Featured Research

from universities, journals, and other organizations

Fifty-five genes linked to powerful tumor suppressor predict breast cancer survival

Date:
February 11, 2014
Source:
Georgetown University Medical Center
Summary:
A panel of 55 genes, almost all of which are impacted by the loss of a particular protein, appears to predict if breast cancer will become invasive, leading to poorer survival.

A panel of 55 genes, almost all of which are impacted by the loss of a particular protein, appears to predict if breast cancer will become invasive, leading to poorer survival, researchers at Georgetown Lombardi Comprehensive Cancer Center report in PLOS ONE.

Related Articles


The panel represents loss of a powerful tumor suppressor gene, SYK, as well as genetic alterations in 51 other genes that are directly affected by the loss of a copy of the SYK gene and the absence of its protein.

"Without SYK, the protein it makes, and genetic disruption in a set of genes thought also to be controlled by SYK, cancer invades and metastasizes," says the study's senior investigator, Susette C. Mueller, PhD, professor of oncology emeritus at Georgetown Lombardi.

Mueller and her colleagues examined the loss of SYK in tissue from breast ductal carcinoma in situ (DCIS), a cancer contained within the breast ducts that sometimes morphs and invades surrounding tissue. Samples that had a loss of one copy of the SYK also had evidence of invasive ductal carcinoma nearby. None of the normal breast tissue samples, or of the DCIS-only tissue, had loss of SYK.

"This was the first time that a loss of a SYK gene was found in DCIS breast tissue, but we needed information about the outcomes of these cases to determine the significance of this finding," says Mueller.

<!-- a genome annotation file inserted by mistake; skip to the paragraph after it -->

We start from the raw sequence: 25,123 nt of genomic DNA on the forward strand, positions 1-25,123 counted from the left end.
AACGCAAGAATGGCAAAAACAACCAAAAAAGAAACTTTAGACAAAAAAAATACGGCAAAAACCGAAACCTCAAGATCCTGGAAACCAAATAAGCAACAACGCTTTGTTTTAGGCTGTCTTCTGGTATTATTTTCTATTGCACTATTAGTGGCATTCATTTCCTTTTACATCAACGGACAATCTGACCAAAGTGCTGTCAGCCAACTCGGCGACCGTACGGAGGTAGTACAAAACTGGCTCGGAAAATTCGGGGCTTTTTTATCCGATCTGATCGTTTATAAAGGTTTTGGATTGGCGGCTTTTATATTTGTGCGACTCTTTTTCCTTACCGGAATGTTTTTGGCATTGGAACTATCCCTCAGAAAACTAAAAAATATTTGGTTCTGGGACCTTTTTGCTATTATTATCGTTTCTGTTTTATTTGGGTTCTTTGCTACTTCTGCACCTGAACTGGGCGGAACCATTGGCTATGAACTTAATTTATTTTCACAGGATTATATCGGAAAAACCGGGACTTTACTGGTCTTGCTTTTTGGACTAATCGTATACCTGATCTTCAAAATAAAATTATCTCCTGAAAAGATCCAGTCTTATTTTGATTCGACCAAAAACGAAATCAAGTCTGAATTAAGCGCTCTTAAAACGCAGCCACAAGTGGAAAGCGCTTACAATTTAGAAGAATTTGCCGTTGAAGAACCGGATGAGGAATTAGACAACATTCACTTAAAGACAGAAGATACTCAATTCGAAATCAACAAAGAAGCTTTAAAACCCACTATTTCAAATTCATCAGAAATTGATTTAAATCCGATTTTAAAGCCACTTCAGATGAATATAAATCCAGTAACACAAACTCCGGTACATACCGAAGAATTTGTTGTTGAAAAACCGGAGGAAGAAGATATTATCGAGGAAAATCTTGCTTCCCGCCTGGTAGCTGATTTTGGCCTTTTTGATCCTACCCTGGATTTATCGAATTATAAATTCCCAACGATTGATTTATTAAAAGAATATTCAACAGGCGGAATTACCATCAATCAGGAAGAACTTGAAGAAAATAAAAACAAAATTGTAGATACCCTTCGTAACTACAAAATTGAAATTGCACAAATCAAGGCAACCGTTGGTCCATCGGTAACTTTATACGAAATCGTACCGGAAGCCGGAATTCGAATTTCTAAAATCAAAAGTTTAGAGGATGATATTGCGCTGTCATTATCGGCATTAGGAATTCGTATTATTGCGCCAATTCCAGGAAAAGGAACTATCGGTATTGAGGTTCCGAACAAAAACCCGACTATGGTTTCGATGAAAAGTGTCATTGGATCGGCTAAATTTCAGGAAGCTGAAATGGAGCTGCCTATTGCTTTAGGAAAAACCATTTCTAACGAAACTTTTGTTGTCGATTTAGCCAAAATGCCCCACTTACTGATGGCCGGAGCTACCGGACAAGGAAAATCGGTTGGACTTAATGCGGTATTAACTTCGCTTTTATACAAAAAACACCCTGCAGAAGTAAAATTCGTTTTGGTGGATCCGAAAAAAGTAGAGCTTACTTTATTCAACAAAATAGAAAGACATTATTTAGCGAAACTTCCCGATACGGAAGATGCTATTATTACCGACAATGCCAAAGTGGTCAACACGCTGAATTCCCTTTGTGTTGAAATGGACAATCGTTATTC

So the scientists turned to The Cancer Genome Atlas at the National Institutes of Health, a catalogue containing gene sequencing and gene mutations from cancer patients with invasive disease, along with outcome information.

When they matched changes in the 55 genes to the patients' outcomes, the researchers found that the panel was predictive of which breast cancer patients fared better, Mueller says.

"Survival was much better in the invasive ductal carcinoma patients who did not have any change in the 55 genes," she adds.

At the end of more than 18 years of follow-up, an estimated 80 percent of patients without gene changes were still alive. In contrast, about 20 percent of patients with changes in one or more of the genes were alive.

"The panel is not ready for use as a prognostic tool in the clinic, and much work is required to test it in that way," Mueller cautions.


Story Source:

The above story is based on materials provided by Georgetown University Medical Center. Note: Materials may be edited for content and length.


Journal Reference:

  1. Jan Blancato, Ashley Graves, Banafsheh Rashidi, Maria Moroni, Leopold Tchobe, Metin Ozdemirli, Bhaskar Kallakury, Kepher H. Makambi, Catalin Marian, Susette C. Mueller. SYK Allelic Loss and the Role of Syk-Regulated Genes in Breast Cancer Survival. PLoS ONE, 2014; 9 (2): e87610 DOI: 10.1371/journal.pone.0087610

Cite This Page:

Georgetown University Medical Center. "Fifty-five genes linked to powerful tumor suppressor predict breast cancer survival." ScienceDaily. ScienceDaily, 11 February 2014. <www.sciencedaily.com/releases/2014/02/140211174757.htm>.